I read a fair number of picture books and early readers because of my job. Picture Book Monday is my attempt to review a few that I’ve especially liked. These include picture books, early readers and early chapter books–Picture Book Monday just had a nice ring to it.
It’s a Book by Lee Smith: I feel like this one may be getting some flak for the end, which is a pity, because overall it makes a great point. Personally, I think you could substitute donkey if reading aloud. It does make me wish that Smith hadn’t played that line for laughs because it takes away from the actual purpose of the book.
Swim Swim by Lerch: Sweet story of a fish searching for true love. I don’t have much to say about it other than that. I enjoyed reading it and it’s very cute.
Flotsam by David Wiesner: Utterly gorgeous and the best way to do a wordless picture book, in my opinion. You don’t need text because the pictures are completely clear and narrative. And what a lovely thing it is–breathtaking and odd. I wish I had access to kids of the right age, because I’d love to see what they thought of it. (You can get a sense of the intricacy of the pictures at this link.)
Sector 7 by David Wiesner: I grabbed this one off the shelves immediately after reading Flotsam. It’s also beautiful and eerie, but I found that I preferred Flotsam. Looking into it, I discovered that Sector 7 is older, so what I’m reacting may simply be Wiesner developing as an artist. Still, this is definitely worthwhile.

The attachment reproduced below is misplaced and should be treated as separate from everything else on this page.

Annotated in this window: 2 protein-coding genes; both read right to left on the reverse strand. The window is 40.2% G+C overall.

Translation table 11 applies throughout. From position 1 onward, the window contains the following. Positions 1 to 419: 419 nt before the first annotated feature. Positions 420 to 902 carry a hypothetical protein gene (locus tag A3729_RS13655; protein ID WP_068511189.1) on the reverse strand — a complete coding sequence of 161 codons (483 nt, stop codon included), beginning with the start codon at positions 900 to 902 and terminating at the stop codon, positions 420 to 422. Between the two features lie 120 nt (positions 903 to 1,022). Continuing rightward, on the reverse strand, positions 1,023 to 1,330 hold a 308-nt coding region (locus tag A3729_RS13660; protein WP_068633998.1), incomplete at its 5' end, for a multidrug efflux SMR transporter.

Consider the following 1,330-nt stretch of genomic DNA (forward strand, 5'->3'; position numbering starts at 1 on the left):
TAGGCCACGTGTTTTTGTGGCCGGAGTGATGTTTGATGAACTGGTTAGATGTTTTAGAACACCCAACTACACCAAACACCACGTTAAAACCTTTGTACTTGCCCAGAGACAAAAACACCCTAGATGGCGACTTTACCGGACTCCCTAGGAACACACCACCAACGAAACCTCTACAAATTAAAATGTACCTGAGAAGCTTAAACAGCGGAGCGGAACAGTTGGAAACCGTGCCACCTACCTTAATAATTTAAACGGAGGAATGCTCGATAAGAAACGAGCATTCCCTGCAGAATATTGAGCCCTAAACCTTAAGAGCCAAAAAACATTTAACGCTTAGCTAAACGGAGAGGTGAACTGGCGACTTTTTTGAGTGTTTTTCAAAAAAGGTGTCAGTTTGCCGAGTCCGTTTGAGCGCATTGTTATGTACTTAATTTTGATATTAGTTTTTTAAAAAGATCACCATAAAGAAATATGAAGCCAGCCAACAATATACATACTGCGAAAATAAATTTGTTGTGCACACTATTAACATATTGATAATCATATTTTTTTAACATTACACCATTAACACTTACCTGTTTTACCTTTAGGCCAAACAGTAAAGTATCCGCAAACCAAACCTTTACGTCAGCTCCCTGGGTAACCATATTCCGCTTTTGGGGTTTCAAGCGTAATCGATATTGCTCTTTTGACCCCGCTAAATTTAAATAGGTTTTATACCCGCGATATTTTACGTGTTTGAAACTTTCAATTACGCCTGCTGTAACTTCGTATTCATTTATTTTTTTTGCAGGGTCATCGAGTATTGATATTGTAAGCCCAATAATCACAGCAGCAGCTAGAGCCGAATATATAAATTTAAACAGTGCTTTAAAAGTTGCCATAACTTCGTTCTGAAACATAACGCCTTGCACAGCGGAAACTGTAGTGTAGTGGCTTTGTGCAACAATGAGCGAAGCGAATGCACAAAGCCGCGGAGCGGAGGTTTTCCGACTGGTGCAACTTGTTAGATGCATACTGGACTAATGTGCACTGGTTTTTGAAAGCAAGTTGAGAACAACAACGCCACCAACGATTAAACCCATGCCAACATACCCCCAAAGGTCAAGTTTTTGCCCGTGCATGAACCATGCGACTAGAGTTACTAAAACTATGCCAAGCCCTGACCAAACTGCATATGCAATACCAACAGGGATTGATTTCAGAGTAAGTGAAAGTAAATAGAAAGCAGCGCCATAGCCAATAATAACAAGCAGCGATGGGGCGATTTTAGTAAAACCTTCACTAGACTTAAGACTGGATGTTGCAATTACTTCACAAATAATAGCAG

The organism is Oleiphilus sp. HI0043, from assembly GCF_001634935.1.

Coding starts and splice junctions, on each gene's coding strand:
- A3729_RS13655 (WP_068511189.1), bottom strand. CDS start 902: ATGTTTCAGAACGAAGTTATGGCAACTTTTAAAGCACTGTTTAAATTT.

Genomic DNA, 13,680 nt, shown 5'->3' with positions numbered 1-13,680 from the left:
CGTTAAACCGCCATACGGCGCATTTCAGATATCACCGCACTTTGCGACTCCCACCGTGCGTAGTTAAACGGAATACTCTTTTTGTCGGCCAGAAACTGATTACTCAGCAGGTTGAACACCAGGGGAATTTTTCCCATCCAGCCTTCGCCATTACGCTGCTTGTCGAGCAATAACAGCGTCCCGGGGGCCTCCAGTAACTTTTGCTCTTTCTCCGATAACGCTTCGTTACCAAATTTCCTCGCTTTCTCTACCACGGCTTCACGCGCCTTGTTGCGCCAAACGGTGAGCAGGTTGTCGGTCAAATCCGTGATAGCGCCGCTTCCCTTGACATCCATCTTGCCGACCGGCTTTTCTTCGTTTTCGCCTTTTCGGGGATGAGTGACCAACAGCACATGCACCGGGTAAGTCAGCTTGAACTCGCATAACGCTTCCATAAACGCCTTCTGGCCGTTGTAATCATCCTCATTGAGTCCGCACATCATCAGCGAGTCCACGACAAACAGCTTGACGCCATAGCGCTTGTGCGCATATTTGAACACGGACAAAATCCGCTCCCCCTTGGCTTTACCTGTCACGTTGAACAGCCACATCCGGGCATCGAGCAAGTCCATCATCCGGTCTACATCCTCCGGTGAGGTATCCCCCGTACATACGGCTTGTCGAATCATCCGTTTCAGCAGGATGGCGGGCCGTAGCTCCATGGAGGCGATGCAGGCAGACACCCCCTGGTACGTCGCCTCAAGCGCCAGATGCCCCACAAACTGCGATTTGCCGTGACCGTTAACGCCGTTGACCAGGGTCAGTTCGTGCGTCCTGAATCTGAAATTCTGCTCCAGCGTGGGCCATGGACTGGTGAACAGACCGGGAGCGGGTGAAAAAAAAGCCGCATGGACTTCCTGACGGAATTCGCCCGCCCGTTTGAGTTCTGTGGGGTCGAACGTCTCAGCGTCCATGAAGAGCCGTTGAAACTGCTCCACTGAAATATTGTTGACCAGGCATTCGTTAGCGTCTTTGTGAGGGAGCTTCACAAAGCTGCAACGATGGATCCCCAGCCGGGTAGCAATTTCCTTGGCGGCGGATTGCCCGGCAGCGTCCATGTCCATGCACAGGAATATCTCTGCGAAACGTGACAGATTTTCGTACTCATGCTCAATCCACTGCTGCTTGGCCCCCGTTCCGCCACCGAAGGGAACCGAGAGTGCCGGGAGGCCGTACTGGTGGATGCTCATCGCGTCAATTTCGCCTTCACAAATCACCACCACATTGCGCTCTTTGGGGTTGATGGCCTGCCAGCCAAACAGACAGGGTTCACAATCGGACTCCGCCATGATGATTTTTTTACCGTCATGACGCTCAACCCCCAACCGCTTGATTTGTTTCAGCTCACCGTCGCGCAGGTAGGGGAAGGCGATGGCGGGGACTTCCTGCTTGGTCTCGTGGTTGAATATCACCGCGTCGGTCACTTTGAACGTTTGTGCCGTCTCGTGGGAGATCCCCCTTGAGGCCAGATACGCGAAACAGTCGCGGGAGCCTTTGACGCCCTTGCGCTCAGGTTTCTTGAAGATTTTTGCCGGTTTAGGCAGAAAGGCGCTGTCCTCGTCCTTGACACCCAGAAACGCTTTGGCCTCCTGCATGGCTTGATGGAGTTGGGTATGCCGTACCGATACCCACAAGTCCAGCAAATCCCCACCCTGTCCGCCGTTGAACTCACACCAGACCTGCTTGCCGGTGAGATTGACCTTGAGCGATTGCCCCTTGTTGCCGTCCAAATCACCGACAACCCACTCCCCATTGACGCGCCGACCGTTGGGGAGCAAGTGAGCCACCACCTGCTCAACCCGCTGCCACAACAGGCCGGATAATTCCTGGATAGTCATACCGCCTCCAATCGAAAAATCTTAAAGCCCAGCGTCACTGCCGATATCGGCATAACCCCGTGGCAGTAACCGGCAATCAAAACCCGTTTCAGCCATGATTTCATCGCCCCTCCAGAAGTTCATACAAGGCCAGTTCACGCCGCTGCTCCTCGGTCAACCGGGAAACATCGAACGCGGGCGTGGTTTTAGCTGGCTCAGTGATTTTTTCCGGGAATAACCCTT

No Such Thing by Jackie French Koller, illustrated by Betsy Lewin: This book left me with a smile on my face. A little boy knows there’s a monster under the bed, no matter what his mother says. On the other hand, the little monster knows there’s a boy over the bed, no matter what his mother says. Their solution is surprising and amusing.
Extra Yarn by Mac Barnett, illustrated by Jon Klasen: A lovely and surprising book, beautifully brought to life by Klasen’s illustrations. It almost felt like a fairy tale to me, and I could see reading it over and over, tracing out the illustrations. Bonus: a cameo of our friends from I Want My Hat Back
Listen to My Trumpet! by Mo Willems: New Elephant and Piggie! And having been lucky enough to attend the recent McFadden lecture by Mo Willems himself, I got to remember him reading it aloud while I flipped through the pages. So fun! (Though I think my favorite is still I Broke My Trunk.)
No! by David McPhail: I think McPhail has something of a following. I’m not particularly fond of those books I’ve read (which is by no means all). This one pushed a number of buttons as it implies that the ability of one child to say no to a bully will change the entire course of the world and literally avert a war. Now, I believe that each of us has great potential and power, but this is less rose-colored spectacles and more a willful ignoring of reality.
A Hen for Izzy Pippik by Aubrey Davis
Little Pink Pup by Johanna Kerby
Chester’s Masterpiece by Melanie Watts
Suppose You Meet a Dinosaur by Judy Sierra
Hot Rod Hamster by Cynthia Lord
Daddy’s Little Scout by Janet Bingham
Dogs Don’t Do Ballet by Anna Kemp
Taking Care of Mama by Mitra Modarressi
Jackie’s Trees by Sharon Robinson
Hattie the Bad by Jane Devlin
Crouching Tiger by Ying Chang Compestine
Another Brother by Matthew Cordell
George Washington’s Birthday by Margaret McNamara
The Heart and the Bottle by Oliver Jeffers
Whoa, Baby, Whoa! by Grace Nichols
Slow Down for Manatees by Jim Arnosky
I Feel Better with a Frog in my Throat by Carlyn Beccia
No Ghost Under My Bed by Guido van Genechten
Lizzy and Skunk by Marie-Louise Fitzpatrick